Category Archives: food

Give Them Wine

Proverbs 31:6-7

“Give strong drink unto him that is ready to perish, and wine unto those that be of heavy hearts. Let him drink, and forget his poverty, and remember his misery no more.”

Debate Addressed 

Chris Jordan did an excellent job of dealing with 31:4 and 5. With wisdom and tact, he expressed both sides of the alcohol debate, ultimately showing that “under the new covenant of grace, all things may be lawful for us, but not all things are beneficial.”

My Baptist upbringing was one that left little room for debate on this subject. It was only after a lengthy (before computers) study of the word “wine” as used in the Bible did I begin to realize that there may be more to the debate than a simple black-and-white, drink-or-not-drink argument. Even king Lemuel’s mother understood there were times when alcohol could be useful (and not just in cough syrup).

The Perishing

Just today, not more than a few hours before writing this, I stood beside the hospital bed of a man in pain, a man dying. Cancer had taken over his body, his breathing and heart rate were rapid, and his mouth was dry. The family was standing around crying as they waited for the inevitable.

As I stood beside him, a nurse came in with a sponge on a little stick and placed it in some ice water, then put it in the man’s mouth. At that moment one family member said, “What he really wants is a milkshake.” Then the man’s sister said, “He should get whatever he wants.” Had he wanted a shot of Jack Daniels, they should have given it to him! He will be dead long before you, the reader, read this.

If alcohol was a sin (not just the consumption of it), then it would have been wrong for Lemuel’s mother to suggest giving strong drink to him that is “perishing.” But the king’s wise mother understood that when a man is at the end of his life or even the ends of his ropes, something that will ease his pain, or lift his spirit, is perfectly appropriate in moderation. But is to be used as a temporary remedy, one that can help one deal with his situation, not completely hide from it.

A Giving King

But there is even a deeper message in all this. What kind of king keeps hoards his wealth when his subjects are suffering? What kind of leader draws comfort from his cellars, while the poor search in vain for relief from their heavy hearts?

“Look at all you have,” Lemuel’s mother might say. “You have more than you need, and you don’t even need what you have. Therefore, open up your wine cellar; give to those who are perishing; lift the spirits of those who are discouraged; and lead your kingdom with clarity and compassion.”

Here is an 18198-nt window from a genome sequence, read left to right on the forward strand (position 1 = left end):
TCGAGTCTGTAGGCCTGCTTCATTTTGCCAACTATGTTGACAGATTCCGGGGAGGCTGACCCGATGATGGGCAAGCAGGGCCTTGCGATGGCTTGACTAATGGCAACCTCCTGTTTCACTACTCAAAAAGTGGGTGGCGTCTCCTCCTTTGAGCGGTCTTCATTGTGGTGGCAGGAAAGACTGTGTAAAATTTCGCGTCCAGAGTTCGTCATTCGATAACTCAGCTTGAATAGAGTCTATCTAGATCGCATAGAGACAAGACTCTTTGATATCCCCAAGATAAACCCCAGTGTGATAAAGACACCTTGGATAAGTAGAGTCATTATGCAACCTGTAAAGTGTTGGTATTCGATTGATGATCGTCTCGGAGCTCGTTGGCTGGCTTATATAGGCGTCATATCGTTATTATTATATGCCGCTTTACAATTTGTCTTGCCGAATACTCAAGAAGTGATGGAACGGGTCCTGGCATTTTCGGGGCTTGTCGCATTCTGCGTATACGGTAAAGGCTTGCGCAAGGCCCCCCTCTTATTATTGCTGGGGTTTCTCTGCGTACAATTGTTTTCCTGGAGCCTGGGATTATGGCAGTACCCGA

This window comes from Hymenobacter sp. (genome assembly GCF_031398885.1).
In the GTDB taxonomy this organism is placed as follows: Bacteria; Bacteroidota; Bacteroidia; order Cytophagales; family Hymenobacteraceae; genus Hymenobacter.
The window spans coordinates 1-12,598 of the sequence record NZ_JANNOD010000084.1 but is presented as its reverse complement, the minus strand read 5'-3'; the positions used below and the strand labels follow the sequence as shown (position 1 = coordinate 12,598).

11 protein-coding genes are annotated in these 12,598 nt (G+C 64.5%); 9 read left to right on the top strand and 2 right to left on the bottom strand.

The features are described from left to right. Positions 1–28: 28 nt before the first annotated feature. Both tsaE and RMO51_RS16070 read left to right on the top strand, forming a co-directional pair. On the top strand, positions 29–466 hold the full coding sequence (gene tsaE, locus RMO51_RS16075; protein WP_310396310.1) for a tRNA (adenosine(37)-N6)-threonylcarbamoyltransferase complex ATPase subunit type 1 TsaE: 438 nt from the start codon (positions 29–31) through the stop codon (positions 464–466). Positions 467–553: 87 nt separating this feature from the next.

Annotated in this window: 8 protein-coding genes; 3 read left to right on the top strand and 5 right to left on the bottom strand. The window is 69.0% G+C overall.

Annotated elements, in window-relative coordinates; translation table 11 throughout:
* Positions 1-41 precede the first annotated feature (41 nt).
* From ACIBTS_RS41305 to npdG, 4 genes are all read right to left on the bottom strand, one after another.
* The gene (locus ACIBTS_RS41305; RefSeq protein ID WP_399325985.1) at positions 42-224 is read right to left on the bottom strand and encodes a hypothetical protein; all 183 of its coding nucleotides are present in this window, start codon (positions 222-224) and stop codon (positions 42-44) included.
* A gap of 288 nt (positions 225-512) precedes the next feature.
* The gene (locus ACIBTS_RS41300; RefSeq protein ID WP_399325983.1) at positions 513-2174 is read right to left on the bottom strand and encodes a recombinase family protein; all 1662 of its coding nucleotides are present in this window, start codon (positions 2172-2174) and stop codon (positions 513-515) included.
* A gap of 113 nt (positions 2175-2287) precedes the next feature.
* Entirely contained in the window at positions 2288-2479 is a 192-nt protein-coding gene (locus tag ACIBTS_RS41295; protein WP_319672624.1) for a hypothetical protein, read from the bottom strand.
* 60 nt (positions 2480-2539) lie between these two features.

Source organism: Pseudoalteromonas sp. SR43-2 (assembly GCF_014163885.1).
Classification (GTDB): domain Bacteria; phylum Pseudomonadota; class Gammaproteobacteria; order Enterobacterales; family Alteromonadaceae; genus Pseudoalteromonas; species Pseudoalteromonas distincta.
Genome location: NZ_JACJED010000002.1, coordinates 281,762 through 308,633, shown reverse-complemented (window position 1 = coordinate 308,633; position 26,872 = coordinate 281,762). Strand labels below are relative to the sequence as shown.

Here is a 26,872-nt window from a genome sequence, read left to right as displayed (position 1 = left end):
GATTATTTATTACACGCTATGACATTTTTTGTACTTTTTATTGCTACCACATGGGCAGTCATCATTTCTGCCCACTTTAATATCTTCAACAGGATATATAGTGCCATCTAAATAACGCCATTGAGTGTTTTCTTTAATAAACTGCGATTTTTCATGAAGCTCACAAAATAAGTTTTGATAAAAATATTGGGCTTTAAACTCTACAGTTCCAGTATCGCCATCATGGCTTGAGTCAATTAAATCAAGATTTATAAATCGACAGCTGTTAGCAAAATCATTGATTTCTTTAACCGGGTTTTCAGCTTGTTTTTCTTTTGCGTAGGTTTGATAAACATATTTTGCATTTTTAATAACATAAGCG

Wouldn’t it be great if more kings, queens, presidents, and politicians would think less about what makes them happy, less about their own ambitions, and more about the needs of others? Most are drunk with the wine of power, forgetting the law and perverting judgment, while the powerless suffer.

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The King’s Beverage

Proverbs 31:4-7

“It is not for kings, O Lemuel, it is not for kings to drink wine; nor for princes strong drink:  Lest they drink, and forget the law, and pervert the judgment of any of the afflicted. Give strong drink unto him that is ready to perish, and wine unto those that be of heavy hearts.  Let him drink, and forget his poverty, and remember his misery no more.”

Teetotaler?

As a life-long Baptist, I know that I am treading on thin ice when I tackle this passage. There are many within my denomination who are what we call “teetotalers,” which is a term for those who will never touch a drop of beverage alcohol. And because of this, if I say anything positive about alcohol I am likely to be censured.

On the other hand, there are whole denominations within the Christian faith that have no problem with drinking beer, wine, or whatever suits their fancy, even purchasing wineries with tithes and offerings. For the record, I don’t approve of going that far.

However, I do feel that there is more to the subject of drinking alcohol than totally abstaining or totally imbibing. Wisdom is the key. And that is why, as we look at the verses above, we can see that king Lemuel’s mother was evidently not a proponent of “teetotalism” (total abstinence), but rather a developer of wisdom in a son who was destined to lead.

Not for Kings

There are several things this godly mother warns her son about in the first part of this chapter, but much of her focus is on the use of alcohol. Why is that? Could it be that alcohol is a dangerous, mind altering, inhibition-destroying drug? Could it be that even though it may have its uses, a leader worth his salt is wise enough to avoid it?